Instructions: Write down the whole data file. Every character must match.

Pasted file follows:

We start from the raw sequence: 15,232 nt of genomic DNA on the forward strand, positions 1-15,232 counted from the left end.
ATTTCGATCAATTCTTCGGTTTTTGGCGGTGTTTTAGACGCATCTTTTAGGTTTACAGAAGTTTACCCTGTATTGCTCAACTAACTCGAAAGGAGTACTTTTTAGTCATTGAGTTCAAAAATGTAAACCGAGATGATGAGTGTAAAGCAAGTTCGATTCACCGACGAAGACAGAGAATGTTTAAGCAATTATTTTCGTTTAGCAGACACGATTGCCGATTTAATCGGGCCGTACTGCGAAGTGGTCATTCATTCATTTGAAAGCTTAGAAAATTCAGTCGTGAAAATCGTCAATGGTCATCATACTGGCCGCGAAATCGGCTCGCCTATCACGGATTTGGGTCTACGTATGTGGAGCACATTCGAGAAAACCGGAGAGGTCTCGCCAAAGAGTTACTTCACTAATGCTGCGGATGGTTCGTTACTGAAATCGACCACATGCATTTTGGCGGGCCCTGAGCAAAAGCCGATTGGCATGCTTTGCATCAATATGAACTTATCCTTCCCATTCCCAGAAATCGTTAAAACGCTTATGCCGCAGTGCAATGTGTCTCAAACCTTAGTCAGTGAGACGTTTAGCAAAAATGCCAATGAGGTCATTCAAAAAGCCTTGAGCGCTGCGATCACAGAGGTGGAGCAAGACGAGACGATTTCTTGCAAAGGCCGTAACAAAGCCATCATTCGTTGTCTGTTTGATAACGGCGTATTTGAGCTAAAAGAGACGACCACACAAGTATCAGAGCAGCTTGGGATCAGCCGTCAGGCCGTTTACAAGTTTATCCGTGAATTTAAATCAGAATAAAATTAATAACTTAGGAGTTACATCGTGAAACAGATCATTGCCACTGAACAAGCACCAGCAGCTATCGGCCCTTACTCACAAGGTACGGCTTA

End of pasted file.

We start from the raw sequence: 15,232 nt of genomic DNA on the forward strand, positions 1-15,232 counted from the left end.
ATTTCGATCAATTCTTCGGTTTTTGGCGGTGTTTTAGACGCATCTTTTAGGTTTACAGAAGTTTACCCTGTATTGCTCAACTAACTCGAAAGGAGTACTTTTTAGTCATTGAGTTCAAAAATGTAAACCGAGATGATGAGTGTAAAGCAAGTTCGATTCACCGACGAAGACAGAGAATGTTTAAGCAATTATTTTCGTTTAGCAGACACGATTGCCGATTTAATCGGGCCGTACTGCGAAGTGGTCATTCATTCATTTGAAAGCTTAGAAAATTCAGTCGTGAAAATCGTCAATGGTCATCATACTGGCCGCGAAATCGGCTCGCCTATCACGGATTTGGGTCTACGTATGTGGAGCACATTCGAGAAAACCGGAGAGGTCTCGCCAAAGAGTTACTTCACTAATGCTGCGGATGGTTCGTTACTGAAATCGACCACATGCATTTTGGCGGGCCCTGAGCAAAAGCCGATTGGCATGCTTTGCATCAATATGAACTTATCCTTCCCATTCCCAGAAATCGTTAAAACGCTTATGCCGCAGTGCAATGTGTCTCAAACCTTAGTCAGTGAGACGTTTAGCAAAAATGCCAATGAGGTCATTCAAAAAGCCTTGAGCGCTGCGATCACAGAGGTGGAGCAAGACGAGACGATTTCTTGCAAAGGCCGTAACAAAGCCATCATTCGTTGTCTGTTTGATAACGGCGTATTTGAGCTAAAAGAGACGACCACACAAGTATCAGAGCAGCTTGGGATCAGCCGTCAGGCCGTTTACAAGTTTATCCGTGAATTTAAATCAGAATAAAATTAATAACTTAGGAGTTACATCGTGAAACAGATCATTGCCACTGAACAAGCACCAGCAGCTATCGGCCCTTACTCACAAGGTACGGCTTA